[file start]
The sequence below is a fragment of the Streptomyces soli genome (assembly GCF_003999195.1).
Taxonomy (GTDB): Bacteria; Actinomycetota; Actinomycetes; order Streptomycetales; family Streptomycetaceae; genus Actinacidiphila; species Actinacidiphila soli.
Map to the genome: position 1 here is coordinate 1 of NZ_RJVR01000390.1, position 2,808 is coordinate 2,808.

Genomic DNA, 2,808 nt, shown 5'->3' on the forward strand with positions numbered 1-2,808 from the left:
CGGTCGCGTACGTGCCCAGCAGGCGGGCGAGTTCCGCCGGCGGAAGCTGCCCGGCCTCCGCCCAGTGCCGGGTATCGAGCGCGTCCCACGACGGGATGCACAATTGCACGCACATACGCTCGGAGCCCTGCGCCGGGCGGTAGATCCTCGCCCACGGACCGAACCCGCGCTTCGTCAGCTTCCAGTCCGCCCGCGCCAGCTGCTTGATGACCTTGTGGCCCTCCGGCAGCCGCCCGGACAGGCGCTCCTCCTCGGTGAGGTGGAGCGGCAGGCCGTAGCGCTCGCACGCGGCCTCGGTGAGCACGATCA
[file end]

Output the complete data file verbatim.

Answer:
The sequence below is a fragment of the Streptomyces soli genome (assembly GCF_003999195.1).
Taxonomy (GTDB): Bacteria; Actinomycetota; Actinomycetes; order Streptomycetales; family Streptomycetaceae; genus Actinacidiphila; species Actinacidiphila soli.
Map to the genome: position 1 here is coordinate 1 of NZ_RJVR01000390.1, position 2,808 is coordinate 2,808.

Genomic DNA, 2,808 nt, shown 5'->3' on the forward strand with positions numbered 1-2,808 from the left:
CGGTCGCGTACGTGCCCAGCAGGCGGGCGAGTTCCGCCGGCGGAAGCTGCCCGGCCTCCGCCCAGTGCCGGGTATCGAGCGCGTCCCACGACGGGATGCACAATTGCACGCACATACGCTCGGAGCCCTGCGCCGGGCGGTAGATCCTCGCCCACGGACCGAACCCGCGCTTCGTCAGCTTCCAGTCCGCCCGCGCCAGCTGCTTGATGACCTTGTGGCCCTCCGGCAGCCGCCCGGACAGGCGCTCCTCCTCGGTGAGGTGGAGCGGCAGGCCGTAGCGCTCGCACGCGGCCTCGGTGAGCACGATCA